During the week ending January 10, P&I accounted for 10.2% of all deaths reported through the 122 Cities Mortality Reporting System. This percentage is again above the epidemic threshold†† of 8.1% for that reporting week (Figure 2).

ILI Surveillance

The percentage of patient visits§§ to approximately 1,000 U.S. sentinel providers nationwide for ILI decreased from 5.5% for the week ending January 3 to 2.8% for the week ending January 10, but remained above the national baseline of 2.5% (Figure 3). The percentage of patient visits for ILI continued to decrease in all nine surveillance regions¶¶ during the week ending January 10. Visits for ILI ranged from 3.4% in the Pacific region to 1.9% in the Mountain and West North Central regions.

Activity Reported by State and Territorial Epidemiologists

During the week ending January 10, influenza activity was reported as widespread in 20 states (California, Connecticut, Delaware, Georgia, Hawaii, Indiana, Iowa, Maryland, Minnesota, Mississippi, Montana, New York, North Carolina, Pennsylvania, South Carolina, Texas, Vermont, Virginia, West Virginia, and Wisconsin) and New York City. Regional activity was reported in 24 states (Alabama, Alaska, Arizona, Colorado, Florida, Idaho, Illinois, Kentucky, Louisiana, Massachusetts, Michigan, Missouri, Nebraska, New Hampshire, New Jersey, North Dakota, Ohio, Oregon, Rhode Island, South Dakota, Tennessee, Utah, Washington, and Wyoming). Local activity was reported in three states (Kansas, Nevada, and Oklahoma). Sporadic activity was reported in two states (Arkansas and New Mexico), the District of Columbia, Guam, and Puerto Rico. Maine did not report.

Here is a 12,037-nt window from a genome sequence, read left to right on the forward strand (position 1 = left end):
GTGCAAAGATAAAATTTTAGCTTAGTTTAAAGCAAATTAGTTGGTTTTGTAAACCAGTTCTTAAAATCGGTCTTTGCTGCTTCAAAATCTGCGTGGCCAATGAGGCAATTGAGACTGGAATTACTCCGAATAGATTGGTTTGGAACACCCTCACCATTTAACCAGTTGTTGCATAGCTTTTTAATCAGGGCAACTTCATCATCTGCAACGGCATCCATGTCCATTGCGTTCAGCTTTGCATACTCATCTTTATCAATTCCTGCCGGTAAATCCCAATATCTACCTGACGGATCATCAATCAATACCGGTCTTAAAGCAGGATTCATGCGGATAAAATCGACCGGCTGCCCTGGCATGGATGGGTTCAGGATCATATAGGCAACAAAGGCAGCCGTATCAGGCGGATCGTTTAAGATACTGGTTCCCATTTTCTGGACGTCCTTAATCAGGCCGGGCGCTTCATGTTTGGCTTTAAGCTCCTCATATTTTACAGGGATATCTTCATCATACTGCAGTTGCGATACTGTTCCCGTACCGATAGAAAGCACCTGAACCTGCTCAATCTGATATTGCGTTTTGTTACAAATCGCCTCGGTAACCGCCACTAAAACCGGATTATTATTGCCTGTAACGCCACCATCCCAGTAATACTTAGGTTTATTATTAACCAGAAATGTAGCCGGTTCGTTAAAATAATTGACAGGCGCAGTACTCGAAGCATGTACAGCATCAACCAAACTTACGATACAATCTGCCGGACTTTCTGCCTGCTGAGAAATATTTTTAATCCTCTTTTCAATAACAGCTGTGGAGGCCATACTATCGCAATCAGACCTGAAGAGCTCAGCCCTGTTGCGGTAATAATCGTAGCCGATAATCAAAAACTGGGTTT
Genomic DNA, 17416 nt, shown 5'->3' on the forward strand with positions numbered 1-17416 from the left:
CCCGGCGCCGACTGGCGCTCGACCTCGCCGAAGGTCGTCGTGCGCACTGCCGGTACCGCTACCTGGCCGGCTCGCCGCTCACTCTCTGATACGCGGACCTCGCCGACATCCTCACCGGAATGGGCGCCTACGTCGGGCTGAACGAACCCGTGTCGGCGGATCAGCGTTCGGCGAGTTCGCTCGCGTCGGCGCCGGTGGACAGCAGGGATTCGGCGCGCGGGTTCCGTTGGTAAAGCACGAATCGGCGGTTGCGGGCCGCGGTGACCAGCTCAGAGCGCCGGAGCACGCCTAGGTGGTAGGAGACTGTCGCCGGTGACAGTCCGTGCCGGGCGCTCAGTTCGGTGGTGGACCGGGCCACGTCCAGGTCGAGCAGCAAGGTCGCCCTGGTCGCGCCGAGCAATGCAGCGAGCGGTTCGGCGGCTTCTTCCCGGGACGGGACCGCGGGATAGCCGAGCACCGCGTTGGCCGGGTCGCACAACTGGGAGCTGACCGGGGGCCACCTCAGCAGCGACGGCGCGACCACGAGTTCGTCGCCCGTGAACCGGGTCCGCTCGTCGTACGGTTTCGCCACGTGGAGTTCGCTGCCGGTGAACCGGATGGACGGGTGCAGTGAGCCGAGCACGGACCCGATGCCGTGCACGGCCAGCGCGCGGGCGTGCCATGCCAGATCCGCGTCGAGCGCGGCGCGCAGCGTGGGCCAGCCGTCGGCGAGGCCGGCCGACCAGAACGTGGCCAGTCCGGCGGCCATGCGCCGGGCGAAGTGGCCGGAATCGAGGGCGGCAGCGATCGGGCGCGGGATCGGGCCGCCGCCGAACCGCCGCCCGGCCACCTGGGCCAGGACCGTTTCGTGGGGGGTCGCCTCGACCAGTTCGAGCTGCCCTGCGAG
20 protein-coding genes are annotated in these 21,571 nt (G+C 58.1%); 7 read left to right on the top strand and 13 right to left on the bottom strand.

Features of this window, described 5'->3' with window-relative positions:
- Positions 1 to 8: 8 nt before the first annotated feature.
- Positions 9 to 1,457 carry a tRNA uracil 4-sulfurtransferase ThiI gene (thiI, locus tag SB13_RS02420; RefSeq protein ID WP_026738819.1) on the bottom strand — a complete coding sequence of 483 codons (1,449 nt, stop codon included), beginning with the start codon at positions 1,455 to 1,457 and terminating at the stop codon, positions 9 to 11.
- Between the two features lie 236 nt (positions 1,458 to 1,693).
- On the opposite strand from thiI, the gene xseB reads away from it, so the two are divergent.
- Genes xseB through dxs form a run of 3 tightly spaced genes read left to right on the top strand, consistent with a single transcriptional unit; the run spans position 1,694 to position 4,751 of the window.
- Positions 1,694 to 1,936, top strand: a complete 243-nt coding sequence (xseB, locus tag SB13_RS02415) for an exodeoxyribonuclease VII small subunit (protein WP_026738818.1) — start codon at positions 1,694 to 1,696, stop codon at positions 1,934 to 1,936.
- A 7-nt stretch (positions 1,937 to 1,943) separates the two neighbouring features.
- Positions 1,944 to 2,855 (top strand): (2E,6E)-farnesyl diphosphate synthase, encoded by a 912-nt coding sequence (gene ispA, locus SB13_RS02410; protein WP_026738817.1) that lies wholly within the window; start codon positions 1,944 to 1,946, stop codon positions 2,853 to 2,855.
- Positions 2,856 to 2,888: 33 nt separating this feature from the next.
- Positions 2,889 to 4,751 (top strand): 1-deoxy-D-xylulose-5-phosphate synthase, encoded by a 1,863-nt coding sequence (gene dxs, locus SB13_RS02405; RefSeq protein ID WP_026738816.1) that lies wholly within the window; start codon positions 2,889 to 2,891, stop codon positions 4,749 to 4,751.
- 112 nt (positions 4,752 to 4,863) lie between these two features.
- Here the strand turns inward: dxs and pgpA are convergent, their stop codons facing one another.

Weekly updates on influenza activity will be published in MMWR during the influenza season. Additional information about influenza activity is available from CDC at

* Levels of activity are 1) no activity, 2) sporadic---small numbers of laboratory-confirmed influenza cases or a single influenza outbreak reported but no increase in cases of ILI, 3) local---outbreaks of influenza or increases in ILI cases and recent laboratory-confirmed influenza in a single region of a state, 4) regional---outbreaks of influenza or increases in ILI cases and recent laboratory-confirmed influenza in at least two but less than half the regions of a state, and 5) widespread---outbreaks of influenza or increases in ILI cases and recent laboratory-confirmed influenza in at least half the regions of a state.

Provisional data reported as of January 14.

§ Temperature of >100.0º F (>37.8º C) and cough and/or sore throat in the absence of a known cause other than influenza.

Calculated as the mean percentage of visits for ILI during noninfluenza weeks, plus two standard deviations. Wide variability in regional data precludes calculating region-specific baselines and makes it inappropriate to apply the national baseline to regional data.